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Unformatted text preview: ency response function, is often a direct indicator of a leakage problem. Frequently, comparisons are made between results obtained with narrowband (sinusoid) excitation and broadband (random) excitation when the ordinary/multiple coherence function clearly indicates a potential leakage problem. It is important that good measurement technique be an integral part of such comparisons. 5.3.7 Impact Excitation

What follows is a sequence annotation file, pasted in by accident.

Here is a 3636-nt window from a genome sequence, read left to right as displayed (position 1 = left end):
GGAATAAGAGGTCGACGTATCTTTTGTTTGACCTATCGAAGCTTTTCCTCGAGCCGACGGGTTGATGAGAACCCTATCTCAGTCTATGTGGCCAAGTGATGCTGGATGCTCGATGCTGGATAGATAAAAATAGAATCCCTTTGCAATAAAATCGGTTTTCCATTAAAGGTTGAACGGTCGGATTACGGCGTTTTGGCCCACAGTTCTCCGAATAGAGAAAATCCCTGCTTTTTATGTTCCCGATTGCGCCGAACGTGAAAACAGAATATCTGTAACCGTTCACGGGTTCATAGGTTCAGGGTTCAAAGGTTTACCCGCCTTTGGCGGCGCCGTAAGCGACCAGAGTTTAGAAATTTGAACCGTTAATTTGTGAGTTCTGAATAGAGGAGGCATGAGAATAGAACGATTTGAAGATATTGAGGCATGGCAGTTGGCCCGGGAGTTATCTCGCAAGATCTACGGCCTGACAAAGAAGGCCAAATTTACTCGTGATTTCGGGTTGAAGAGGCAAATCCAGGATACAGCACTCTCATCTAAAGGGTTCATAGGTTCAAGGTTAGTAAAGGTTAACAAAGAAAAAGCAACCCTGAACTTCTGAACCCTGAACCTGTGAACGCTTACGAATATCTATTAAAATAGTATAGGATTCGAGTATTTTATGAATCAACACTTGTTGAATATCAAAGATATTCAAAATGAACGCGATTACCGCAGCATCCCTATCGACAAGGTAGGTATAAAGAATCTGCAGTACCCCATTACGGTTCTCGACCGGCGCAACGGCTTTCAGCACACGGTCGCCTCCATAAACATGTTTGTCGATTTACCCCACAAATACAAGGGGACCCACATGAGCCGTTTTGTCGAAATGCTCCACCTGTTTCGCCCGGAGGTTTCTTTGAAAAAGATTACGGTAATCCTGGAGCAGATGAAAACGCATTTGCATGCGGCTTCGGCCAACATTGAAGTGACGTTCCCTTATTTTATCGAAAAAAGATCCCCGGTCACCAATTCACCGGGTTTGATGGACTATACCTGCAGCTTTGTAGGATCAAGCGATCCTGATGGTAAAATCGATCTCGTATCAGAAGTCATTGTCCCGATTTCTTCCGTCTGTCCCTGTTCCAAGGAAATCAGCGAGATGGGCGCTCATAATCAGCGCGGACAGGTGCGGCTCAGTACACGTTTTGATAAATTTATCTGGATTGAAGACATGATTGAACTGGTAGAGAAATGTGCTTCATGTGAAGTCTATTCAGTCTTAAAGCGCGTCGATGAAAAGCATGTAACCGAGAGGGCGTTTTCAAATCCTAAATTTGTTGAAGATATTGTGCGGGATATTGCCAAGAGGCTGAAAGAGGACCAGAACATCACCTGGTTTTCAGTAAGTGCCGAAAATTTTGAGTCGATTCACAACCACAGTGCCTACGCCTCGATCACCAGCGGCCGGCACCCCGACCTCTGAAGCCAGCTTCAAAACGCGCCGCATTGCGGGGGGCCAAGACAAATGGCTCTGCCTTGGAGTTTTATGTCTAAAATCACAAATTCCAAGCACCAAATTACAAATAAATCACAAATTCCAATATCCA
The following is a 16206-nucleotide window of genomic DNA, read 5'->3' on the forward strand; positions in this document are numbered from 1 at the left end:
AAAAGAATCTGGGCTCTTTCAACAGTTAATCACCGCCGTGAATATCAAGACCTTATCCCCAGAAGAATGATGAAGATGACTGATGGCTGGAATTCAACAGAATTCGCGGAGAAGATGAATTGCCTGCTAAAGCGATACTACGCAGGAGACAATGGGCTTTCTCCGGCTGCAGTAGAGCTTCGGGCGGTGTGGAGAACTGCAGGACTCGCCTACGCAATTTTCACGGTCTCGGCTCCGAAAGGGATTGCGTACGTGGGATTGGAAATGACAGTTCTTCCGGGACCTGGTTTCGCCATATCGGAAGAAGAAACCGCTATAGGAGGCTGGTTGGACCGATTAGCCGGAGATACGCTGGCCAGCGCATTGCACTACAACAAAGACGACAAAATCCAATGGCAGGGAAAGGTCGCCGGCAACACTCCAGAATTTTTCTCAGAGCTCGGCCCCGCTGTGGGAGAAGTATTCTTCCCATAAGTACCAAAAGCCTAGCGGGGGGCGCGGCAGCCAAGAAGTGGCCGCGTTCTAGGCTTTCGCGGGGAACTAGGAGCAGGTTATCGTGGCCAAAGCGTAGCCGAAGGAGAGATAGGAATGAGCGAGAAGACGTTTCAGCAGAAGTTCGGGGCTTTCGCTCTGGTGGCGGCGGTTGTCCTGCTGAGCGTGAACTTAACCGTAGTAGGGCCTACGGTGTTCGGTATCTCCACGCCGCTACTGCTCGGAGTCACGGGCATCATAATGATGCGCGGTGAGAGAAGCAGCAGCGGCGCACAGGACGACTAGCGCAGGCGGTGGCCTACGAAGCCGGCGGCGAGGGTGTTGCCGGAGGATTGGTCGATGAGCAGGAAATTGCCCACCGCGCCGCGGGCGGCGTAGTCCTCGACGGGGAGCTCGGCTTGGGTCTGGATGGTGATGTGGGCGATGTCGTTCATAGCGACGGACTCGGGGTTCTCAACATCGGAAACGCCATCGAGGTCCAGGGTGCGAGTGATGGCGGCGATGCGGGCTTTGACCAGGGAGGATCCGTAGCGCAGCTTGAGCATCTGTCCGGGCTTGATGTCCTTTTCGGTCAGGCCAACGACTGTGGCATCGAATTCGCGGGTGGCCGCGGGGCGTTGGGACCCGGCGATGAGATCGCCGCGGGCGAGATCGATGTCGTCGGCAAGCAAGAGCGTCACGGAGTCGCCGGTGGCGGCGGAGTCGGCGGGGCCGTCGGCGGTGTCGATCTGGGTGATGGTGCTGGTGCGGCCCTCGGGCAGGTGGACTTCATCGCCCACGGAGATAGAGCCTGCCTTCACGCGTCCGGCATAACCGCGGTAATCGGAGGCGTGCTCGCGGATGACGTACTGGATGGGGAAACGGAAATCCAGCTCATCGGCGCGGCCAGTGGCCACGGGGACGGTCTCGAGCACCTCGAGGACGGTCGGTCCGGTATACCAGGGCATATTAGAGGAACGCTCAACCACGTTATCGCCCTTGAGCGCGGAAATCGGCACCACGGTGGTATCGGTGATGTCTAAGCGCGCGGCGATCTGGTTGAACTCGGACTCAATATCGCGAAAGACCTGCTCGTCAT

Impact testing is an attempt to match the input and output data to the requirement of the discrete or fast Fourier transform that the data be a totally observed transient in the observation time (T ). While the impact is almost always totally observable, the response for lightly damped systems may not be. Special windows are often used for impact testing that accommodate the characteristics of the transient input and the response of the system to a transient input. (5-70) +UC-SDRL-RJA CN-20-263-663/664 Revision: June 12, 2001 + Impact excitation is widely used due to the minimal equipment required, portability and low cost of the impact devices and broad applicability to both small, medium and large size structures. However, impact testing also suffers from limitations imposed by the human control of the impact. Repeatability and consistency of the impact (force and direction) cannot be guaranteed, particularly as the test becomes long and repetitious. Care must be taken to ensure that the impact and response is not too small, not too large (overload) and that there is only one impact per observation period. When impact testing is used, windows are generally required on both the force and response data in order to minimize different errors. The force window is used to eliminate the signal coming from the impact device after the short duration impact is over. This eliminates electrical noise and spurious output from the hammer during data acquisition that is caused by motion of the impact device that does not put force into the system. The response (exponential) window is used to force the response closer to zero by the end of the observation period (T ) and should be used carefully. If the response is already near zero at time T , no response window should be added. To be theoretically correct and to allow for the effects of this response window to be accounted for, the decay rate of the exponential must be recorded and the same window should also be applied to the input data, in addition to the force window. Force Window Force windows are used to improve the signal-to-noise problem caused by the noise on the input channel measured after the impact is completed. Note that the exponential window used on the response should also be applied to the input in addition to the force window. (5-71) +UC-SDRL-RJA CN-20-263-663/664 Revision: June 12, 2001 + Force Window 1 0.8 Amplitude 0.6 0.4 0.2 0 −0.2 0 0.2 0.4 0.6 Time: (0−T) 0.8 1 Force Window * Exponential Window (10%) 1 0.8 Amplitude 0.6 0.4 0.2 0 −0.2 0 0.2 0.4 0.6 Time: (0−T) 0.8 1 Figure 5-39....
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